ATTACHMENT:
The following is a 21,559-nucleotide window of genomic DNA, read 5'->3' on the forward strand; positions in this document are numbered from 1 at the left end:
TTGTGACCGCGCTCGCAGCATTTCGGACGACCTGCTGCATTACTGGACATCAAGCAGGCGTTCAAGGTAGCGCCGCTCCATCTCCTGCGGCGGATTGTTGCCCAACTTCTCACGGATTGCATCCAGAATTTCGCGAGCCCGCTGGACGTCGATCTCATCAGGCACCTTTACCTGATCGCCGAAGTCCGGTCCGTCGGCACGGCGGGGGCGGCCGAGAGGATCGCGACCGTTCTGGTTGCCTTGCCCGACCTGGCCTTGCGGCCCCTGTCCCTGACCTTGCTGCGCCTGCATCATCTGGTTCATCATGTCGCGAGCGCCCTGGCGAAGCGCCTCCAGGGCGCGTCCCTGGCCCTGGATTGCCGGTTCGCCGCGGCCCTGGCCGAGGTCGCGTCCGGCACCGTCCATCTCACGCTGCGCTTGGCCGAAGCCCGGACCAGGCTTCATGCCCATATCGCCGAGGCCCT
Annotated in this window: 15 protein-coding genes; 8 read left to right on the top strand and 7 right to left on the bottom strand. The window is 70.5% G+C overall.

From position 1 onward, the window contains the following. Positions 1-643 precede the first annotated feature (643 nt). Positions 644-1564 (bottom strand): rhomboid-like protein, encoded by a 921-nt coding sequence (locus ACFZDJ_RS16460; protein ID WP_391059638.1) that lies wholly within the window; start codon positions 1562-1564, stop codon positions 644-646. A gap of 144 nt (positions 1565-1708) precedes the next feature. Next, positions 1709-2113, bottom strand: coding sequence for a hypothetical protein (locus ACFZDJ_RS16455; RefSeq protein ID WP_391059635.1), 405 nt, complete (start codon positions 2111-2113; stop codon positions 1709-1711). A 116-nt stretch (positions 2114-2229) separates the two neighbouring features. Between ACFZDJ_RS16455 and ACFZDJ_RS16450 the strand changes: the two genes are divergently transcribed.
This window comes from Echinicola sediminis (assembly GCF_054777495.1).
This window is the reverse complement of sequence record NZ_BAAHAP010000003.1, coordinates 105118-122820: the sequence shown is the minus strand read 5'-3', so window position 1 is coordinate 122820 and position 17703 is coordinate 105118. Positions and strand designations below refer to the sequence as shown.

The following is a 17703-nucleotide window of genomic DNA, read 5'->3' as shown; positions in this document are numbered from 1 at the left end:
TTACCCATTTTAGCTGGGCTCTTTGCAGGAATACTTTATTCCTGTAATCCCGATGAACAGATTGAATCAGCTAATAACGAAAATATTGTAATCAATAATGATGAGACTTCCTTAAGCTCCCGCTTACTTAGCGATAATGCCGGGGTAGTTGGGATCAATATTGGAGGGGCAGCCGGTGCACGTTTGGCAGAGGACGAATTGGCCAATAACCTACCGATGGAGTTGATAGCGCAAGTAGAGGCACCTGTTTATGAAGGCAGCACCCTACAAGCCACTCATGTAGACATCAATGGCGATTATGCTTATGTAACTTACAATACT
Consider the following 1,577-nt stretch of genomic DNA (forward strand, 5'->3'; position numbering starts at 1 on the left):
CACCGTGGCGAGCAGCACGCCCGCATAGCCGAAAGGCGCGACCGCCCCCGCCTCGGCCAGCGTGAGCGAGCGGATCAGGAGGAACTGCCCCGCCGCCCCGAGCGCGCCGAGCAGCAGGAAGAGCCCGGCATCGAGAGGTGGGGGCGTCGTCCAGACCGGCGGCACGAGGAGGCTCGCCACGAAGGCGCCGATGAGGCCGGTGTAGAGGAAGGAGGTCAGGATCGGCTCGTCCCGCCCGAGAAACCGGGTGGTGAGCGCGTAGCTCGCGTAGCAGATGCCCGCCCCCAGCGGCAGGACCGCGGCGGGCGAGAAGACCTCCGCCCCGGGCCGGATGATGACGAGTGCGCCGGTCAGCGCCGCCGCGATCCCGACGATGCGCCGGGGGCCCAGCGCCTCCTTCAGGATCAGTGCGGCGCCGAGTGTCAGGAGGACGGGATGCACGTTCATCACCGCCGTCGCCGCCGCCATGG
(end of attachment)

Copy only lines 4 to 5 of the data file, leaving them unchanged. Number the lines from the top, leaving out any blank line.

From position 1 onward, the window contains the following. Positions 1-643 precede the first annotated feature (643 nt). Positions 644-1564 (bottom strand): rhomboid-like protein, encoded by a 921-nt coding sequence (locus ACFZDJ_RS16460; protein ID WP_391059638.1) that lies wholly within the window; start codon positions 1562-1564, stop codon positions 644-646. A gap of 144 nt (positions 1565-1708) precedes the next feature. Next, positions 1709-2113, bottom strand: coding sequence for a hypothetical protein (locus ACFZDJ_RS16455; RefSeq protein ID WP_391059635.1), 405 nt, complete (start codon positions 2111-2113; stop codon positions 1709-1711). A 116-nt stretch (positions 2114-2229) separates the two neighbouring features. Between ACFZDJ_RS16455 and ACFZDJ_RS16450 the strand changes: the two genes are divergently transcribed.
This window comes from Echinicola sediminis (assembly GCF_054777495.1).